Today, a friend sent me a beautiful quote, “life is not about waiting for the storm to pass; it is about learning to dance in the rain". I sat with this simple, yet profound wisdom for a while. For me, sitting is different than thinking; it is more like curiosity and waiting. I find that it usually opens into landscapes that I could not reason my way into. I could feel the texture of “learning to dance in the rain”, not the concept, and a deep appreciation for life with all its expressions began to rise.
Then a pivotal question, perhaps for all of us, who are considering change, arrived. This question holds the foundational nature and principle of our spiritual investigations. It examines our motivation for change and the integrity we bring to the change process. Here is the question: What is the actual reason we attempt to change?
So, what happens when we observe that a thought, word, or action no longer represents an accurate picture of who we are? . The awareness that something is no longer congruent with who we are now is an open armed invitation for change. However, what happens if we seek change because we evaluate something as “wrong”? What happens to awareness in the presence of such opinion and judgment? Do we not re-enter the wheel of suffering when we look in the direction of the mind’s preoccupation with endless evaluation?
When I look back at change in my own life, it does not seem to arrive on the battlefield. The instances in which I have labeled myself as “wrong, deficient, incapable, unworthy, or unlovable never became fertile ground for change. It was the moments when the heart opened once more with compassion for creating such pain in my life, that the energy and inspiration for a new direction appeared.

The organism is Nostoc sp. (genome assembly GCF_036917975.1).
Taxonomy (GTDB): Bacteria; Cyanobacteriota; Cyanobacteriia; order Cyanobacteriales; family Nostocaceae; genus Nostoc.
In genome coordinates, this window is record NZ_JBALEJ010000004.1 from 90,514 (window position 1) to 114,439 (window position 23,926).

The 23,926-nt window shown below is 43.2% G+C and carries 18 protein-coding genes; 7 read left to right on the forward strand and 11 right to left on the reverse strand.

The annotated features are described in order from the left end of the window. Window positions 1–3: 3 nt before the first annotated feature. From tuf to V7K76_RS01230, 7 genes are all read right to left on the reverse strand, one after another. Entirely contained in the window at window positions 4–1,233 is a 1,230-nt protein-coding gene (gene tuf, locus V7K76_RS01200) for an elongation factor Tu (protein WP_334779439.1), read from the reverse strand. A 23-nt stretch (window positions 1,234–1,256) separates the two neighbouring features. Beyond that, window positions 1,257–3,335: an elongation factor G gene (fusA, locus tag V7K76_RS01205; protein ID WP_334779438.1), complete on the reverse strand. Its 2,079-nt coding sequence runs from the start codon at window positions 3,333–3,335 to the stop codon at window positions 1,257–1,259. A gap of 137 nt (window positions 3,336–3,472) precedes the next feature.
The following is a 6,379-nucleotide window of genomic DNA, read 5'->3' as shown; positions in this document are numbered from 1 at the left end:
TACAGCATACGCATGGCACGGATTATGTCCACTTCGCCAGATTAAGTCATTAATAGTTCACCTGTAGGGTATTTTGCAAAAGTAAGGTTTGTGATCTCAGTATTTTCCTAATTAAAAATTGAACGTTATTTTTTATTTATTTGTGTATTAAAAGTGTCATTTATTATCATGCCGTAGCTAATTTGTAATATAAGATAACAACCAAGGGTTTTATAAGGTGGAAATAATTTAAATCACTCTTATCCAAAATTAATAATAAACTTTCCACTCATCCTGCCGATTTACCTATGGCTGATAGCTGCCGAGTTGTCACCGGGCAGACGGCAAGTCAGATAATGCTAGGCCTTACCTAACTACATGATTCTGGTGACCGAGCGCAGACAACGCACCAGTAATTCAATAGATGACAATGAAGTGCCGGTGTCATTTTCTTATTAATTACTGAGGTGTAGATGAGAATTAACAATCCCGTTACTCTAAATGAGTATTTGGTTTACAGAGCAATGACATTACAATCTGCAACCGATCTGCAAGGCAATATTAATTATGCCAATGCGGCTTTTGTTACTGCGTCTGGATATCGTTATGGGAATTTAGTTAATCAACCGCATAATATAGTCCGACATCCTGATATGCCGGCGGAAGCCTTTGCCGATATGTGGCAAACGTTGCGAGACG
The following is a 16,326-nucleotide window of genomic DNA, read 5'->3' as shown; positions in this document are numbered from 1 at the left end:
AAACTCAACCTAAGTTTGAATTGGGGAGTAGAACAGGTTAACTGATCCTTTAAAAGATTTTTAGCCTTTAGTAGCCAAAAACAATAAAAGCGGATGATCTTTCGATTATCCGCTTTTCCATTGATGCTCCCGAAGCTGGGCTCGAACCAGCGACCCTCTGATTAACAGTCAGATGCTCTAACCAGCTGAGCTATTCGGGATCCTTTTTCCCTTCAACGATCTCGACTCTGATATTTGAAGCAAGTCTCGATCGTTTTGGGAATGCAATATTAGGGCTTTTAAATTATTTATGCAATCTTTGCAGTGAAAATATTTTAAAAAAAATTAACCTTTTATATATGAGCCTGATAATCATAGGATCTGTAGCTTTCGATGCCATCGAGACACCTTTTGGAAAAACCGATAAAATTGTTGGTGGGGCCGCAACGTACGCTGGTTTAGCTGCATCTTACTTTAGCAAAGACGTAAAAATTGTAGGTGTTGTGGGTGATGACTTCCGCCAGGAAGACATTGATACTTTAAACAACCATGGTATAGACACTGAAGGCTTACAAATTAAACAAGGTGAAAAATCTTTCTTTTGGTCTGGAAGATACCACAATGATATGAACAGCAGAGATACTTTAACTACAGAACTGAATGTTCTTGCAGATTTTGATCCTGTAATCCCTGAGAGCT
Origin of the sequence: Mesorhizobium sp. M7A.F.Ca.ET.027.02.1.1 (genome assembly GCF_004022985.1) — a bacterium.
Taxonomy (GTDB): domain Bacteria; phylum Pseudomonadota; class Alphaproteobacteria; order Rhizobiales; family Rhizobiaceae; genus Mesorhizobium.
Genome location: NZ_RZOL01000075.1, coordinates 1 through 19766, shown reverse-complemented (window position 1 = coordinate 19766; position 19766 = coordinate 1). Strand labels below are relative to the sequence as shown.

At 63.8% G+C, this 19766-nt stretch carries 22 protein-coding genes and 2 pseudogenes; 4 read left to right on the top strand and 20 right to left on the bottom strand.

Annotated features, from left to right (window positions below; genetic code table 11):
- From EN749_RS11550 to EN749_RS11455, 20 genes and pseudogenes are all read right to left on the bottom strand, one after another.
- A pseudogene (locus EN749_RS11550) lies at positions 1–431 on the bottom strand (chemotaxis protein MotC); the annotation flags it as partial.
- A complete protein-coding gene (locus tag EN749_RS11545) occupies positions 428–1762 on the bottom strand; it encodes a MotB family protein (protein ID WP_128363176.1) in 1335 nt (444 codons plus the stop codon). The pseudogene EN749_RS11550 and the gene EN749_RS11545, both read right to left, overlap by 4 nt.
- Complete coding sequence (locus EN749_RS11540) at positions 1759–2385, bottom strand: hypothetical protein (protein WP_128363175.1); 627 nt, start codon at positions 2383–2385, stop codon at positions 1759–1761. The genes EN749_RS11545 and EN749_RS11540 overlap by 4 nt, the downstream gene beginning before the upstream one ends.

I have concluded that the only reason we can step into change is the heart’s longing to remember who we are. It is the split second reflection of our true face that gives us the courage to reach into our deepest inner resources.
It is here that we recognize our innocent mistake, the belief that an aggressive stance with ourselves has valuable. It furthers the war and establishes us as perpetrators within our own being. If we consider that we are always in the process of creating, anytime our “creation” is labeled “bad”, we become “bad creators”. This experience being a bad creator is so painful, that we prefer to disown our “bad creations” rather than meet the pain directly. This act of disowning our creation traps the energy and arrests any change. It takes tremendous energy to keep the pain of being a bad creator suppressed.
In the greater picture, all that we have labeled as “wrong” will become our stories about victims and villains. I invite you to consider a very subtle trap: Could it simply be that choosing the difficult/bad experience is not the actual mistake, but rather labeling the choice as wrong/bad is. Could we just notice that this creation is no longer congruent with who we are now. Feeling this subtle difference requires impeccable attention.
Could we cultivate a new way of relating to ourselves, not through a punishing hand, but through a gradual change from fighting to feeding?
May we be transformed through the deepest nurture and self-care.